Cole Hamels Re-Ups With Phillies Through 2018

It's official: Cole Hamels and the Phillies have agreed on a six-year, $144-million contract extension that may keep Hamels with the franchise through at least 2018.

From 2008 through today, here are the five best National League pitchers, measured by Wins Above Replacement:

Clayton Kershaw
Tim Lincecum
Josh Johnson
Cole Hamels
Matt Cain

Considering Lincecum's struggles and Johnson's various injuries, you might certainly argue that Hamels is one of the league's three best starters in his 20s, with Stephen Strasburg joining that group once he's pitched long enough to prove he's completely healthy for a while.

In the press conference, Hamels said a great deal about how much he loves the game, and the fans in Philadelphia; it was those fans, more than anything else, that made him want to stay with the Phillies.*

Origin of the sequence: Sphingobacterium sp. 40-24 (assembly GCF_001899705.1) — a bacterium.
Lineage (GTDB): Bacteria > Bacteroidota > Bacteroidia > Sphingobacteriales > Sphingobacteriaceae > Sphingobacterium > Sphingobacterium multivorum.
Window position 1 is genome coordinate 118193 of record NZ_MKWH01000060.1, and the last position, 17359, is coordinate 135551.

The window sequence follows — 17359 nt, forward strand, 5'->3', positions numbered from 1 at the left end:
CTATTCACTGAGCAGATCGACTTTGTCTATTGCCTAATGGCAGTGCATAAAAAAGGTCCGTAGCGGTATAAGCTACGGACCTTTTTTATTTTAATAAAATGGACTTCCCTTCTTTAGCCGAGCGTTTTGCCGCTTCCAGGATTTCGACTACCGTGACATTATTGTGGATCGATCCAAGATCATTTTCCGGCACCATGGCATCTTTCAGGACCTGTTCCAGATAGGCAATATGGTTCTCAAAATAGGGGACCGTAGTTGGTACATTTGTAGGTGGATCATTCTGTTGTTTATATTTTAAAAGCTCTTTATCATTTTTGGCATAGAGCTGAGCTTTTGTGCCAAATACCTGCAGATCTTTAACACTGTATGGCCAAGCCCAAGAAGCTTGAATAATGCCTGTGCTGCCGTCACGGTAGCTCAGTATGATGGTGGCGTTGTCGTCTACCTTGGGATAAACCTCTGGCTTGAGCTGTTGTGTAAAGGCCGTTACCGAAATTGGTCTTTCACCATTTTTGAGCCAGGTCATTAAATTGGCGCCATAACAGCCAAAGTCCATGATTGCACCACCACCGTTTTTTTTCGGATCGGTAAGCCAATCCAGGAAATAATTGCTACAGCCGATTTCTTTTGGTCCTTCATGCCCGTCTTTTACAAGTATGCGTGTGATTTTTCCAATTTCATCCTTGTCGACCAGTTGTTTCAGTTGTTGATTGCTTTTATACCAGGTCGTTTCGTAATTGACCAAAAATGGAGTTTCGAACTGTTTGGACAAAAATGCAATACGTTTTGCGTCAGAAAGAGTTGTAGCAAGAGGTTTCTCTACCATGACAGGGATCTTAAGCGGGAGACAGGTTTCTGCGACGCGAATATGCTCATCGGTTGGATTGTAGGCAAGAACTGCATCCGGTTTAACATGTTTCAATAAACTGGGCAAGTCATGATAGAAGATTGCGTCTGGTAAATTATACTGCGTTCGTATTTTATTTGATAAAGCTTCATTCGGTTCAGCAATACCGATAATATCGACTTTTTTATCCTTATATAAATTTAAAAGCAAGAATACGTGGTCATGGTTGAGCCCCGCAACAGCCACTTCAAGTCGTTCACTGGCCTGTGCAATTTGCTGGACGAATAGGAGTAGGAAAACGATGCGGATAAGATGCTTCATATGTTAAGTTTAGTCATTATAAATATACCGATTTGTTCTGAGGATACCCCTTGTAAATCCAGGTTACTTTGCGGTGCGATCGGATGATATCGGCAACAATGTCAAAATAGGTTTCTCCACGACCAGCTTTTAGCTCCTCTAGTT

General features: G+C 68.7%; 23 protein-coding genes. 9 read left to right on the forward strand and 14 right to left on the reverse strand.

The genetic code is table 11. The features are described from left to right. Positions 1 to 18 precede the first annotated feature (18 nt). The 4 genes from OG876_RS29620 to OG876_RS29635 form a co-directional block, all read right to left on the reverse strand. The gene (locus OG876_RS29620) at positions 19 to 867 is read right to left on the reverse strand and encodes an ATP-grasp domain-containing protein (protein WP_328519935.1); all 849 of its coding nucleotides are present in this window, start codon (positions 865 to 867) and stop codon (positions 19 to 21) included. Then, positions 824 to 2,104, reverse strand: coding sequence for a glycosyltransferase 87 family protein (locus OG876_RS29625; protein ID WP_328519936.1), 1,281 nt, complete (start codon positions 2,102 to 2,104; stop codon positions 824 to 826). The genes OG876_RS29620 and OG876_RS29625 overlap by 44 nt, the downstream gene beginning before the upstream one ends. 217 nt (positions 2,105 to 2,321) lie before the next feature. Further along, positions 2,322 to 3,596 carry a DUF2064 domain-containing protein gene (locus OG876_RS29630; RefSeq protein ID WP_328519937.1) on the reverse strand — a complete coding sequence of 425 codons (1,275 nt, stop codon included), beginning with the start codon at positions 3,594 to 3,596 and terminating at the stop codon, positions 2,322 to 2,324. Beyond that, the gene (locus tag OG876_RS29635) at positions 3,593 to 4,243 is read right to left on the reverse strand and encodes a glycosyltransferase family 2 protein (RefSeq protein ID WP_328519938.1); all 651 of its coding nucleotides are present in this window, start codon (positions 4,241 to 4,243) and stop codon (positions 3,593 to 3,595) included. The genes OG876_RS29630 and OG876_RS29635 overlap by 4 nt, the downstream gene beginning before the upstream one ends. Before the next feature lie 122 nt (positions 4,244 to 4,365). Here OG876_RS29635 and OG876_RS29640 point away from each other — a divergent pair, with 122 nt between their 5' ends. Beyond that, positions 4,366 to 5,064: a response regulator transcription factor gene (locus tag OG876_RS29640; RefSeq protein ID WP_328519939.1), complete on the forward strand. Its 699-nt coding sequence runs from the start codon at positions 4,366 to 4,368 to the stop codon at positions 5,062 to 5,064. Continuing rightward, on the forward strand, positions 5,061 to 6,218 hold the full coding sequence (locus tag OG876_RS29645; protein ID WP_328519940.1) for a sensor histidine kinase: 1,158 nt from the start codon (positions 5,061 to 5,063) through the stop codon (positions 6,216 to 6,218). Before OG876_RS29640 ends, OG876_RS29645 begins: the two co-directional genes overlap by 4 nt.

* Sorry about the lack of quotes, but Hamels mangles grammar to the point where I couldn't really find a quote that I thought you would want to read.

Obviously, $24 million per season is a great deal of money. That's the going rate these days for premier pitchers these days, though. The riskier figure is six years; as we've seen so many times, there just aren't many pitchers who can stay healthy for six seasons. On the other hand, Hamels has already been healthy for roughly seven seasons. Does that mean he's significantly more likely to make it through another six without a serious problem?

That's a good question.

When Ruben Amaro Jr. was asked what made him "comfortable" going six years on Hamels' contract, he smiled and said, "I don't know if I'll ever be comfortable, but we felt like it was the right thing to do under the circumstance, with his performance, his age, the importance on our club ... Our goal is to try to continue to be a championship-caliber team for now, and for the future. And so, as I said before, and I've said it publicly, several times, we have a much better chance with Cole in our rotation, and as a major part of our club, than without him."

Which is true, in the abstract. And maybe the Phillies' financial resources are functionally limitless. When they committed so much money to Roy Halladay and Cliff Lee and Ryan Howard, there was much speculation that they wouldn't be able to pay Cole Hamels what it would take to keep him.

But now they have.

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